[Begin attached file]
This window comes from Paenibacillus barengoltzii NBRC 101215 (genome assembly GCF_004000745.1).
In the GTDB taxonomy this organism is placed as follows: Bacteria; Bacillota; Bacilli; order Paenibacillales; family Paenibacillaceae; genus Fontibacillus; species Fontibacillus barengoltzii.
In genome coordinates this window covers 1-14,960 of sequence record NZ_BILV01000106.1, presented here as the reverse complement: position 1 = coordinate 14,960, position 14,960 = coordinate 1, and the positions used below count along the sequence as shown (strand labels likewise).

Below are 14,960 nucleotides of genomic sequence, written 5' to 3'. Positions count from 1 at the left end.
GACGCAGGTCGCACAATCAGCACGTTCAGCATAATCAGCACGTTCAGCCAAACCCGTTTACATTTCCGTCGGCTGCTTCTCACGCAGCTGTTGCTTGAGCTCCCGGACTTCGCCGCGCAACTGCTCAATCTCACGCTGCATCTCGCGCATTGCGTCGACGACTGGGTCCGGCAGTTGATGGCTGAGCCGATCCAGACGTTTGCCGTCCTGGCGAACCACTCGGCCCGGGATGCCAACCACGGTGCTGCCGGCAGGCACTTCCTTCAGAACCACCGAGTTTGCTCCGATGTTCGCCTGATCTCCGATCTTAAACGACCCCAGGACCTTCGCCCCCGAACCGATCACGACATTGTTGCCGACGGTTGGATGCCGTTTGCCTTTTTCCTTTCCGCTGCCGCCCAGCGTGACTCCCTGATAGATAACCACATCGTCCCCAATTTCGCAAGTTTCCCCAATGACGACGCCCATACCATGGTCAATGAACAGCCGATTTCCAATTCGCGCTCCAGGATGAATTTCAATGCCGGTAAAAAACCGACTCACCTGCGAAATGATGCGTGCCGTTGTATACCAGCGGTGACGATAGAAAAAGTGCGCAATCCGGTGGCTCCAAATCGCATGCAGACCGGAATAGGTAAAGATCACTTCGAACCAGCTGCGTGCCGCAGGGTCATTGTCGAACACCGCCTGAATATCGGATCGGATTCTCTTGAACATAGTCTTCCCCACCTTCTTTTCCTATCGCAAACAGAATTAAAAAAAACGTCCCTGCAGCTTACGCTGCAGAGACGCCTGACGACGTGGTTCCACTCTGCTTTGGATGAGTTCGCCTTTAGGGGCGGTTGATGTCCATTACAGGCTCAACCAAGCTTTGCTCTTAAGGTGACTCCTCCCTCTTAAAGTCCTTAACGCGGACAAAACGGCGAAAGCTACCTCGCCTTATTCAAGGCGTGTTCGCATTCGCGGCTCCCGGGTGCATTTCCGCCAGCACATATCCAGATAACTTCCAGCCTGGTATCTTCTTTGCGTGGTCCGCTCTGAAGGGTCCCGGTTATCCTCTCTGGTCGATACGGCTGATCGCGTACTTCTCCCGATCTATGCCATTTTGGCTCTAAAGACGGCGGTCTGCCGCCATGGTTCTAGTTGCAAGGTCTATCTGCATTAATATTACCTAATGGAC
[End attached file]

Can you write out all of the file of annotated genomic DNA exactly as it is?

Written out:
This window comes from Paenibacillus barengoltzii NBRC 101215 (genome assembly GCF_004000745.1).
In the GTDB taxonomy this organism is placed as follows: Bacteria; Bacillota; Bacilli; order Paenibacillales; family Paenibacillaceae; genus Fontibacillus; species Fontibacillus barengoltzii.
In genome coordinates this window covers 1-14,960 of sequence record NZ_BILV01000106.1, presented here as the reverse complement: position 1 = coordinate 14,960, position 14,960 = coordinate 1, and the positions used below count along the sequence as shown (strand labels likewise).

Below are 14,960 nucleotides of genomic sequence, written 5' to 3'. Positions count from 1 at the left end.
GACGCAGGTCGCACAATCAGCACGTTCAGCATAATCAGCACGTTCAGCCAAACCCGTTTACATTTCCGTCGGCTGCTTCTCACGCAGCTGTTGCTTGAGCTCCCGGACTTCGCCGCGCAACTGCTCAATCTCACGCTGCATCTCGCGCATTGCGTCGACGACTGGGTCCGGCAGTTGATGGCTGAGCCGATCCAGACGTTTGCCGTCCTGGCGAACCACTCGGCCCGGGATGCCAACCACGGTGCTGCCGGCAGGCACTTCCTTCAGAACCACCGAGTTTGCTCCGATGTTCGCCTGATCTCCGATCTTAAACGACCCCAGGACCTTCGCCCCCGAACCGATCACGACATTGTTGCCGACGGTTGGATGCCGTTTGCCTTTTTCCTTTCCGCTGCCGCCCAGCGTGACTCCCTGATAGATAACCACATCGTCCCCAATTTCGCAAGTTTCCCCAATGACGACGCCCATACCATGGTCAATGAACAGCCGATTTCCAATTCGCGCTCCAGGATGAATTTCAATGCCGGTAAAAAACCGACTCACCTGCGAAATGATGCGTGCCGTTGTATACCAGCGGTGACGATAGAAAAAGTGCGCAATCCGGTGGCTCCAAATCGCATGCAGACCGGAATAGGTAAAGATCACTTCGAACCAGCTGCGTGCCGCAGGGTCATTGTCGAACACCGCCTGAATATCGGATCGGATTCTCTTGAACATAGTCTTCCCCACCTTCTTTTCCTATCGCAAACAGAATTAAAAAAAACGTCCCTGCAGCTTACGCTGCAGAGACGCCTGACGACGTGGTTCCACTCTGCTTTGGATGAGTTCGCCTTTAGGGGCGGTTGATGTCCATTACAGGCTCAACCAAGCTTTGCTCTTAAGGTGACTCCTCCCTCTTAAAGTCCTTAACGCGGACAAAACGGCGAAAGCTACCTCGCCTTATTCAAGGCGTGTTCGCATTCGCGGCTCCCGGGTGCATTTCCGCCAGCACATATCCAGATAACTTCCAGCCTGGTATCTTCTTTGCGTGGTCCGCTCTGAAGGGTCCCGGTTATCCTCTCTGGTCGATACGGCTGATCGCGTACTTCTCCCGATCTATGCCATTTTGGCTCTAAAGACGGCGGTCTGCCGCCATGGTTCTAGTTGCAAGGTCTATCTGCATTAATATTACCTAATGGAC